A few months ago, I attended an updated talk – to one presented a couple of years ago – by Victoria gastroenterologist Dr Denis Petrunia. For the most part, Petrunia has what seems to me a very enlightened view of the interior life of his patients, in that he is a firm believer in the power of beneficial bacteria upon health.
Coincidentally I was sent a link to this talk on the microbiome and aging, which mentioned one of the books that is a bit of a touchstone for me on the role of antibiotics on health. In Missing Microbes, Martin Blaser explains how medical demolition of H. Pylori – linked to stomach cancer and ulcers – may be causing multiple other problems, as we don’t fully understand the role H. Pylori has played in its coexistence in the human gut for over 5,000 years.
It’s a book I often recommend (including on this blog) as Blaser’s idea stands as a strong example of how a single well-intentioned procedure can have far reaching and potentially catastrophic effects on human health. Or, as I think every scientist and engineer ought to have tattooed on their hearts: Humans just don’t know enough to properly mimic nature.
I also think Blaser’s observations about the over-use of antibiotics on children are incredibly valuable. We know these wipe out beneficial as well as pathological bacteria. So doing this with abandon to youthful microbiomes that are at a particularly vulnerable stage of development is inevitably going to adversely affect those functions that beneficial bacteria perform on our health. These include (but won’t be limited to!) weight control, immunity and mental health. We need to remember how recently we’ve learned about the microbiome, and how much more we are learning about its role in our lives, with every day and research paper being published.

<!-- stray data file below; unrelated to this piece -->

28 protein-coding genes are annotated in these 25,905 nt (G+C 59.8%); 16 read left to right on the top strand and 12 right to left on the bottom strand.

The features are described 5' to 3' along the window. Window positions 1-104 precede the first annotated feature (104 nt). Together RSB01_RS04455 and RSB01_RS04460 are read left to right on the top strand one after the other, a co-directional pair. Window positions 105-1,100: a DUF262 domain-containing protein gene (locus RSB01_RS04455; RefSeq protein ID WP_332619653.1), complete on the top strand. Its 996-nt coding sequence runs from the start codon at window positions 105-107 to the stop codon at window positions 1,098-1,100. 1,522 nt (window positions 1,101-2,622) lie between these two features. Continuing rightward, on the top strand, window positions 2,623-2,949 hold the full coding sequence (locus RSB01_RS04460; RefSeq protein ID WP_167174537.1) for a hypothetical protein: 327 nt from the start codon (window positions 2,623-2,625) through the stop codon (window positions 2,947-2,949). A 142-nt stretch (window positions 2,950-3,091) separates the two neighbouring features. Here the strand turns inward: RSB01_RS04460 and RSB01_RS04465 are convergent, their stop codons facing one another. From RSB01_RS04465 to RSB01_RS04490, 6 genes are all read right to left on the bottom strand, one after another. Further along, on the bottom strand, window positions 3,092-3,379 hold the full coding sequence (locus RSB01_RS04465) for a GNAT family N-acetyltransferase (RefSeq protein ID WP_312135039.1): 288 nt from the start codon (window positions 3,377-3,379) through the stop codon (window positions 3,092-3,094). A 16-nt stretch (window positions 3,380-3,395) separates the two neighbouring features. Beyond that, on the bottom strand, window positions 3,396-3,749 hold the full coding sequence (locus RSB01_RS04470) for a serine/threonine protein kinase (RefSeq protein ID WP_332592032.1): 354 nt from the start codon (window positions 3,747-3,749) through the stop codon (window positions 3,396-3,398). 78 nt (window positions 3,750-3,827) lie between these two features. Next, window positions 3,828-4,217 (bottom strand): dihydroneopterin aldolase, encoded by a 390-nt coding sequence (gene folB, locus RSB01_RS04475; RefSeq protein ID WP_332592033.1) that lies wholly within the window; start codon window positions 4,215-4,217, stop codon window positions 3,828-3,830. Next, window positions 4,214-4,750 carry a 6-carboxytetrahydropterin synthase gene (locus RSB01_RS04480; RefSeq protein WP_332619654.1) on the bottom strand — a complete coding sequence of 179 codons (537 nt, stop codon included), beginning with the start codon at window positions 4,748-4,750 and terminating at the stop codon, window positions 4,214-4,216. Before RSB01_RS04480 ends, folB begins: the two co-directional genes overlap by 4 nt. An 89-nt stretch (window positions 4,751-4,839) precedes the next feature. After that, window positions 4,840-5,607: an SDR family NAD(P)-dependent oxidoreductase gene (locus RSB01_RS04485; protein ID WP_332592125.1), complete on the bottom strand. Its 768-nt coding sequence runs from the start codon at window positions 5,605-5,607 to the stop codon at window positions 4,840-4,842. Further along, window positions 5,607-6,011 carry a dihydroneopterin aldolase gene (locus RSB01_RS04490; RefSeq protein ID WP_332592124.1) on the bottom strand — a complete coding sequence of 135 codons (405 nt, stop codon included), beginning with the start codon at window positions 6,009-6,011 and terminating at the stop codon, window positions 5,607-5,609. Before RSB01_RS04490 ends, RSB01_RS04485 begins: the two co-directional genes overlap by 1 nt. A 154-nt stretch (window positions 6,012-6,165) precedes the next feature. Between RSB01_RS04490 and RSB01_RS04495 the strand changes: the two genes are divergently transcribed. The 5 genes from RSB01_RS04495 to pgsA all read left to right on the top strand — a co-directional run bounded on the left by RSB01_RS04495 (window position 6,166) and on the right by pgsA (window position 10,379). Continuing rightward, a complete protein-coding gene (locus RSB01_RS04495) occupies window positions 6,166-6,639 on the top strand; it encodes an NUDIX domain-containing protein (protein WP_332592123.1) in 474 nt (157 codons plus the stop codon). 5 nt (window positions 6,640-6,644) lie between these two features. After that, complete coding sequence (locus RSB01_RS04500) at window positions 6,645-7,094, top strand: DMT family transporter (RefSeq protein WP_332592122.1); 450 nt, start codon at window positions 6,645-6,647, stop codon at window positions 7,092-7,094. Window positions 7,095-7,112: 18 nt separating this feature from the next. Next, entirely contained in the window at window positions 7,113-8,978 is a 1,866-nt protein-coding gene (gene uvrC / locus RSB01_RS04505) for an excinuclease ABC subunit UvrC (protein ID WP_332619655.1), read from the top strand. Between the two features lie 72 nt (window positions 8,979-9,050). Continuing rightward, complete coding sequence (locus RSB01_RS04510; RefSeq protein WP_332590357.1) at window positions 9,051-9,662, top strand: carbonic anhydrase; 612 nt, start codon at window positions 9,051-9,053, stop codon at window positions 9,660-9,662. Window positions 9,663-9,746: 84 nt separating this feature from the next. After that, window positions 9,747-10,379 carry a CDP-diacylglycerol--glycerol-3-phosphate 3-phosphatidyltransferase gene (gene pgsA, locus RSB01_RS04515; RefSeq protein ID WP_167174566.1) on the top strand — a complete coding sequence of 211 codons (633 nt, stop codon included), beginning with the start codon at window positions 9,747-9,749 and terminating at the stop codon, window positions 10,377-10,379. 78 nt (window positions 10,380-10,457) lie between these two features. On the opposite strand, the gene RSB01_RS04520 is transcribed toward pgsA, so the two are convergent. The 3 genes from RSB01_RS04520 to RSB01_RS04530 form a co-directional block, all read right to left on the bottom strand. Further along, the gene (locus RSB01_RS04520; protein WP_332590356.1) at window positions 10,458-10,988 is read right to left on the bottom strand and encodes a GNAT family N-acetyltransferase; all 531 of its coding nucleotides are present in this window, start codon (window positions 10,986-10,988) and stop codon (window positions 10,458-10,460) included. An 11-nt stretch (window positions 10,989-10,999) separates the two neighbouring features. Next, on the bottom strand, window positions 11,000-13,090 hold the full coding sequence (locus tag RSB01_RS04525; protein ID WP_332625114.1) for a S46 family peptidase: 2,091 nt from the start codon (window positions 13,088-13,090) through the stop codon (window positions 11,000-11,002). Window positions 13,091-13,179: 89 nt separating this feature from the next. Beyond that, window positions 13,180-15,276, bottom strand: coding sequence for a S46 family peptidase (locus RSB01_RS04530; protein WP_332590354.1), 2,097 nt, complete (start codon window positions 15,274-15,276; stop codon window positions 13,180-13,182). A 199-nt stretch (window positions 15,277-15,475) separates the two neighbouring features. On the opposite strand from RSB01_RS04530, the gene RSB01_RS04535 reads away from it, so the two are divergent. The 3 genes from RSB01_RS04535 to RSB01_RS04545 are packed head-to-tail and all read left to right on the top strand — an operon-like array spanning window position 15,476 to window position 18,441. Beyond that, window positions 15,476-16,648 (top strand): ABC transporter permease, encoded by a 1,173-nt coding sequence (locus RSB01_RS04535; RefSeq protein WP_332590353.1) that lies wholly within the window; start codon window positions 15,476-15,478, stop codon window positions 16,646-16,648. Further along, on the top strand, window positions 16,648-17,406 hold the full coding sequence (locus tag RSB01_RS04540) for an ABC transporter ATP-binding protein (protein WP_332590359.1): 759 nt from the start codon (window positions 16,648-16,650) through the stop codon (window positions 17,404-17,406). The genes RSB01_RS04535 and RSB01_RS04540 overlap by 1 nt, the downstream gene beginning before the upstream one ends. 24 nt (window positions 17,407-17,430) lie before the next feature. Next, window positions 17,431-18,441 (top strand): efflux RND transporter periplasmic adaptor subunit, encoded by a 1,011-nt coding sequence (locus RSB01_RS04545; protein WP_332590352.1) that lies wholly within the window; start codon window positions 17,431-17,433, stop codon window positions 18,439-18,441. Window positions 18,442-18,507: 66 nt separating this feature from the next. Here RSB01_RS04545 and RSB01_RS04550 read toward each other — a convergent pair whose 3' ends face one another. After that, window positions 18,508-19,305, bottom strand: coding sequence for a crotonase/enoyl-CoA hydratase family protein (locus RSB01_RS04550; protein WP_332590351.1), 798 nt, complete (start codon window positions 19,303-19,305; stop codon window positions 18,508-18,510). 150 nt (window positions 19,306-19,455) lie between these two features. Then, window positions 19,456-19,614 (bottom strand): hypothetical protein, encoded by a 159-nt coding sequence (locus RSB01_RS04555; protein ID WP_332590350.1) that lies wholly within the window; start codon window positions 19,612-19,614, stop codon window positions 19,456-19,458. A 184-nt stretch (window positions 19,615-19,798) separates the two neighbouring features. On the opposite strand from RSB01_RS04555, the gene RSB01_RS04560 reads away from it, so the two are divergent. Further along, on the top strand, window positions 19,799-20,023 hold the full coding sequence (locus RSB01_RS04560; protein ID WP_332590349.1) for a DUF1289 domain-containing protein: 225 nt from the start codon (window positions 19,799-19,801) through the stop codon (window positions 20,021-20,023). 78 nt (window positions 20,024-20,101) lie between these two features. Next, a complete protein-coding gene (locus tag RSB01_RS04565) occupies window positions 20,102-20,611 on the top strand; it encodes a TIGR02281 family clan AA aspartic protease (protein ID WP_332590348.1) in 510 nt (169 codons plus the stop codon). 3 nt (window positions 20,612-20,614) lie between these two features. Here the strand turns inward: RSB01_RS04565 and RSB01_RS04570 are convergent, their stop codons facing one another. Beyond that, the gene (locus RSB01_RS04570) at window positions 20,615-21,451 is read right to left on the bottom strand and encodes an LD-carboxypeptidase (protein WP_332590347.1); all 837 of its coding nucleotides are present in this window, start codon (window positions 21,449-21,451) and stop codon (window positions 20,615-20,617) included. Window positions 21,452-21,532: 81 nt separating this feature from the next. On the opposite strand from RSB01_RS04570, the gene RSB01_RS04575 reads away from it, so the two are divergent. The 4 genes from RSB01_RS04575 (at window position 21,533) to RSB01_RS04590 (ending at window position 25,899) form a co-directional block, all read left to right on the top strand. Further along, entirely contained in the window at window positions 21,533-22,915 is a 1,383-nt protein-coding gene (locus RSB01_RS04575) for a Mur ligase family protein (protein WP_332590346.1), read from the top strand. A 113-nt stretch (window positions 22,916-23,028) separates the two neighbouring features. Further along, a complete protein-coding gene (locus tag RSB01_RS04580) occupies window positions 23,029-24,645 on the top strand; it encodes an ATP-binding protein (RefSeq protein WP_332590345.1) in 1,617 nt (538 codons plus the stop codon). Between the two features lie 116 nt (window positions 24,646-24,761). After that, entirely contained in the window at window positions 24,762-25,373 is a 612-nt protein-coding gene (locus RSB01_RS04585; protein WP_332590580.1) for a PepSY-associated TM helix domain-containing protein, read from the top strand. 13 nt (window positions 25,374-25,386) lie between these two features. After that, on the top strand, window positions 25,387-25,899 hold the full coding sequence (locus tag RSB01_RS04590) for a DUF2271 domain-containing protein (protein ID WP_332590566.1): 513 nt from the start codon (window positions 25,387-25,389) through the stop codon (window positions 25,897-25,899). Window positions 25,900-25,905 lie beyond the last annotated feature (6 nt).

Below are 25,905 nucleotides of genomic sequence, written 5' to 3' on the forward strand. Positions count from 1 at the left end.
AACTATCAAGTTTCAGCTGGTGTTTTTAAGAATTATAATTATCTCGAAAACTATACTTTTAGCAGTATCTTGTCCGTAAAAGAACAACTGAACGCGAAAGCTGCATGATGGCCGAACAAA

At his talk, Petrunia brought another book to my attention this time: 10% Human: How Your Body’s Microbes Hold the Key to Health and Happiness, by Alanna Collen. Another fascinating read. And it did raise a disturbing issue: that antibiotics from factory farming are finding their way even into organic vegetables, through the use of non-organic manure by organic farmers.
There is a loophole in organic farming in Canada, whereby if you document your failed efforts to find organic manure, you may then use manure from conventionally-reared animals. These may or may not have been factory farmed, or dosed with antibiotics, antifungals or other pharmaceuticals. The farmers I have met go to some lengths to document, from the animal owners, the use of pharmaceuticals (e.g. worming treatments in horses) on the source of the manure.
But according to Collen, animals (who are given anywhere from 50 to 80% of the antibiotics made or imported to Canada, depending on whose numbers you use) excrete in their urine and manure around 75% of these antibiotics. That manure, even after composting, can then produce food plants that contain antibiotics.
Unfortunately, Petrunia used this as an argument not to bother eating organic food. It’s an argument I’ve heard from many in conventional medicine who seem willfully uninformed as to the nature of what goes into conventionally grown foods, and the reasons people choose to buy organic. At least it sounds so to me, who probably knows too much, as I keep updating my course materials for CSNN‘s EcoNutrition class, and spend a lot of my spare time on projects for the certified organic Haliburton Farm.
Here are some reasons I think you should try to keep eating certified organic foods, as much as you can manage:
And as for the antibiotics: this is why we vote and lobby our governments for ever-stricter limits on use. Antibiotic resistance is already one of the key medical problems of our time, and it’s not going to get any better. Developing stronger antibiotics is only postponing, not solving, the problem.
Contact your local, regional and national government reps today!